Plants that develop from healthy cuttings often grow vigorously to escape early infections and give good leaf and root yields. Programmes of planting material multiplication that supply stems to large numbers of farmers must ensure that disease free stems are distributed to prevent large scale spread of diseases especially into new communities.
The practice of removing the few diseased plants showing symptoms of the disease from a population of healthy ones and destroying them (rouging) reduces spread of diseases particularly on farms. Regular inspection of plants on a farm is necessary if effective disease control is to be achieved. Young plants from sprouted cassava stem cuttings showing mosaic symptoms can be replaced with new healthy ones to maintain high planting densities.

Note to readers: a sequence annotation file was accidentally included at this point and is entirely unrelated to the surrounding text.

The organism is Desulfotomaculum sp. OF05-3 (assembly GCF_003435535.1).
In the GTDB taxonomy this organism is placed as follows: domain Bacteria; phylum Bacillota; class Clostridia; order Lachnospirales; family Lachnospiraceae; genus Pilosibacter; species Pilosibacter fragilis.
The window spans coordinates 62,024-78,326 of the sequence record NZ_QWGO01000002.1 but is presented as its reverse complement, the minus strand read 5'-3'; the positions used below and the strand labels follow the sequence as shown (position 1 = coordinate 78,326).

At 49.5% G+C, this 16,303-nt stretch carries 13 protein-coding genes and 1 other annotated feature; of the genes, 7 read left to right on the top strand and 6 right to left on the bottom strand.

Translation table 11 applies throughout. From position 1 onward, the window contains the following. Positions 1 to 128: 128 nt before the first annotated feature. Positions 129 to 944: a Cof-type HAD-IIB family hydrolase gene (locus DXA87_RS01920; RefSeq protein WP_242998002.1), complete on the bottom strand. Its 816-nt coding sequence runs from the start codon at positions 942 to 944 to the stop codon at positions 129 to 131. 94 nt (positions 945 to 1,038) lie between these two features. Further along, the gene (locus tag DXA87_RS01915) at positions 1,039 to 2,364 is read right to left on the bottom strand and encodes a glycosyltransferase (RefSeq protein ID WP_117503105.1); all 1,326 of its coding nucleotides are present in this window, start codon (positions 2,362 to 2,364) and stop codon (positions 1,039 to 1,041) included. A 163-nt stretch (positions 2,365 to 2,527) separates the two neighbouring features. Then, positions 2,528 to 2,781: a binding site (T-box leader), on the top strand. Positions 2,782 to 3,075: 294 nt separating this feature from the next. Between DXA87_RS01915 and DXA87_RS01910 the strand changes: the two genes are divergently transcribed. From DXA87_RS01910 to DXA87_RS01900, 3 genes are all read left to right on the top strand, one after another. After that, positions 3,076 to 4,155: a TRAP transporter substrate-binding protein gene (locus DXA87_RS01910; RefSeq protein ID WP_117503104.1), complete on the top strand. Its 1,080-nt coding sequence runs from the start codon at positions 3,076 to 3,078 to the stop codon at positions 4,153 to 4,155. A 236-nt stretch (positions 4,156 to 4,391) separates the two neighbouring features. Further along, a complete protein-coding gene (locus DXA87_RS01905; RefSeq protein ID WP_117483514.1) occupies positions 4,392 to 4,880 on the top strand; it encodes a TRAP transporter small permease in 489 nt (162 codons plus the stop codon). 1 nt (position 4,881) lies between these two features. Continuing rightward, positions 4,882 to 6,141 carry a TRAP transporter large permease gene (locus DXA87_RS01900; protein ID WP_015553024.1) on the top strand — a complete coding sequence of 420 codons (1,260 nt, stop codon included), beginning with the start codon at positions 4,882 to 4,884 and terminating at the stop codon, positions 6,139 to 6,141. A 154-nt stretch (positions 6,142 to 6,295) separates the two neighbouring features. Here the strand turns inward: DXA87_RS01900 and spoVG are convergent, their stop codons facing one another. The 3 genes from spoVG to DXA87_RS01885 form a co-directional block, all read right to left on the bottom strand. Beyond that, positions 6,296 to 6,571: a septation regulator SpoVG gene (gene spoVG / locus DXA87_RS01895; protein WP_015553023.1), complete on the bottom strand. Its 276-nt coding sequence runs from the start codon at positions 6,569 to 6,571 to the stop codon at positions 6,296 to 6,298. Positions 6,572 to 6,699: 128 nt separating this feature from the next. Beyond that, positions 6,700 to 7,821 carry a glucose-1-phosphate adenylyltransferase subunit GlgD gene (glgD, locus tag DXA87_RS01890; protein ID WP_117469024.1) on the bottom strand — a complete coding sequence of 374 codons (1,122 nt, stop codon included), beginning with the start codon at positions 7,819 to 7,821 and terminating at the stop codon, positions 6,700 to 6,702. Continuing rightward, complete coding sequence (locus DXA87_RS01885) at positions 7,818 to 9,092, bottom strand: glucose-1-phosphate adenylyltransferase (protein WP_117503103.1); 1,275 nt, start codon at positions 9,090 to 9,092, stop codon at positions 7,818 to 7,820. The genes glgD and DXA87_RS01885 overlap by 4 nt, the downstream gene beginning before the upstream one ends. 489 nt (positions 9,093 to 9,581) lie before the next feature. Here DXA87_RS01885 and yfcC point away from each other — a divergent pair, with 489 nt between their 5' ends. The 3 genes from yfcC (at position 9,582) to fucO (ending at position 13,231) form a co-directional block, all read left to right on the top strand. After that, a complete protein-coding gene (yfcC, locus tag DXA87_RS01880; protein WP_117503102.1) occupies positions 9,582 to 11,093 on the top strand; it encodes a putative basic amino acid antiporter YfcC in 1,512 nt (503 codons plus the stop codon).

Cassava bacterial blight disease
Cassava bacterial blight (CBB) can be found in all cassava producing countries and in the opinion of the authors is the most devastating of all known diseases of the crop in Africa. In susceptible cultivars, CBB can cause 100% yield loss when environmental conditions optimum for disease outbreaks occur. CBB causes death of leaves and stems and as such severe yield losses are often encountered when outbreaks of the disease occur. Severe outbreaks of CBB in epidemic proportions caused famine in Zaire (now Congo DR) and Nigeria in the early 1970s. In severe outbreaks of the disease shortages in the supply of planting materials may result.
Causes and Symptoms of Diseases